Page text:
The next time you feel sorry for yourself, stop.
Instead, pick yourself up, dust yourself off, and do what I did. I visited a local convalescent home.
It’s humbling. It’s a bit of a wake up call, and a genuine reminder of how good I really have it. Because, no matter how bad things may seem sometimes, most of the folks there have way more on their plates than either you or me.
And yet what struck me about the people I met, all of whom have some degree of brain trauma, was how upbeat they are, and what a decidedly positive outlook on life many seem to have.
I recently stopped by a convalescent center in order to sit in on an art class taught by Linda Bounds of Leaps and Bounds. Linda is being honored as a 2013 Disability Awareness Month Local Hero. And, I can see why.
Linda is a miracle worker.
I know this because after spending hours interviewing her and watching her in action, I have no doubt of the good she is doing. She’s coming into the lives of her students when they need it most, and helping them through the healing power of art.
Linda wears her love and compassion for others on her sleeve, but her magic lies in her uncanny ability to connect with her students and find the artistic muse within them, whether they are blind, can no longer speak for themselves, have Alzheimer’s, or are paralyzed. She’s like a sprite, spreading her magic fairy dust, goodwill and joy wherever she goes, and I was immediately taken by her energy and spark.
The way Linda sees it, “If you can scribble, you can paint.” And it’s true. The proof is in the art her students create.
After spending a morning with her class, I came away impressed, moved, and with a new sense of hope. I arrived expecting to sit in on a class, but I never expected Linda and her students to touch me the way they did, or to make me feel humbly grateful for what I have.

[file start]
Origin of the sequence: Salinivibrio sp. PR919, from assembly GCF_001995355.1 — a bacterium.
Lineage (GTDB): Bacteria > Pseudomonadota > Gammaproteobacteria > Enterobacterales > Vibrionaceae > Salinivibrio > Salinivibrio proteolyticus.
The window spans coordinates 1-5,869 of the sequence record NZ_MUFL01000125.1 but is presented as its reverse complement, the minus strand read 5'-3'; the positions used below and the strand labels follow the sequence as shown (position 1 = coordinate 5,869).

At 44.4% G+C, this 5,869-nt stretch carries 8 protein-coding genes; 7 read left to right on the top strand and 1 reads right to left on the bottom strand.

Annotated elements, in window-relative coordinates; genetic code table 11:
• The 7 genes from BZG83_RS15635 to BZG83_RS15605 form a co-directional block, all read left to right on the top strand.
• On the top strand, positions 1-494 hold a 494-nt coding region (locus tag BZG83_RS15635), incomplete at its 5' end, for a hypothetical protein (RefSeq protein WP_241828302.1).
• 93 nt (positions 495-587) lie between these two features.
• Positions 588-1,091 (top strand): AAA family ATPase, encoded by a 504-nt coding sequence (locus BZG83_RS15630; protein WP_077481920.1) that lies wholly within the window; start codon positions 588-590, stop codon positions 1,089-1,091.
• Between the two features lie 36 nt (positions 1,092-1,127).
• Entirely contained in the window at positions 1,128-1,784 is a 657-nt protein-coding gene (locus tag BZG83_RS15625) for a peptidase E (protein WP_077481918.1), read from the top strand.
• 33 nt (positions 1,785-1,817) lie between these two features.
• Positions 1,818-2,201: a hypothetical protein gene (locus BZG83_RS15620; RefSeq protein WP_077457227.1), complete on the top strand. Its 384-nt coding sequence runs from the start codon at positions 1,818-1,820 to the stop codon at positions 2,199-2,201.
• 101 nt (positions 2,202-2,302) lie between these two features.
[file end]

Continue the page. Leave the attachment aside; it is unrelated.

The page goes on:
First, I met a woman who until two years ago, had a rewarding job in healthcare. Then one day she was in a car accident where her car rolled over four times. Miraculously, she survived but she will spend the rest of her life in a wheelchair. On the day I met her she was busy with all sorts of activities. I remember how her wheelchair was decorated in cheerful colors, and how she smiled as she told me about her trip downtown the day before to see a special September 11th memorial. I stared in amazement, wondering how she had the fortitude to get on with her life as if nothing had really changed. What courage she conveyed.
I met another woman who kept complimenting me on my sweater and shoes, and even my smile. She was expecting a visit from her mother, and couldn’t wait to give her a portrait she’d made of her mother’s cat. It took her a year to paint it and you could tell how proud she was of her achievement, as was the entire class. They looked at the painting and exclaimed in unison, “WOW!”
I was entranced by a young woman who had Elizabeth Taylor eyes and was dressed in leggings and purple Ugg boots. She caught my attention because she was one of the few with the ability to walk. I later learned she’s in the mid-stages of a debilitating genetic disease for which there is no cure, and that her brother has it as well. For her, it’s a matter of time before she must rely on a wheelchair.
Most of the patients here hail from all over the country. They come here for treatment but their families live elsewhere, which means many don’t usually get any visitors.
I feel blessed having had the opportunity to visit Linda and her class, and I’m hoping I can return someday soon and offer my assistance. After all, I found the experience to be inspiring and worthwhile. Time seemed to stand still as we chatted and I learned more about each of Linda’s students. And, in the process, I think I learned something about myself, too.
To learn more about Linda’s work in teaching art to the disabled, please check out my interview with her on my blog, Hey Neighbor! And while you’re at it, please read about the other Local Hero this month. Al Kovach, Jr., is a former Navy SEAL, and now a quadriplegic as a result of a parachuting accident. He works tirelessly through the Paralyzed Veterans of America to ensure veterans with spinal cord injuries obtain the support and resources they need.
So, what do you think? When was the last time you had a humbling experience?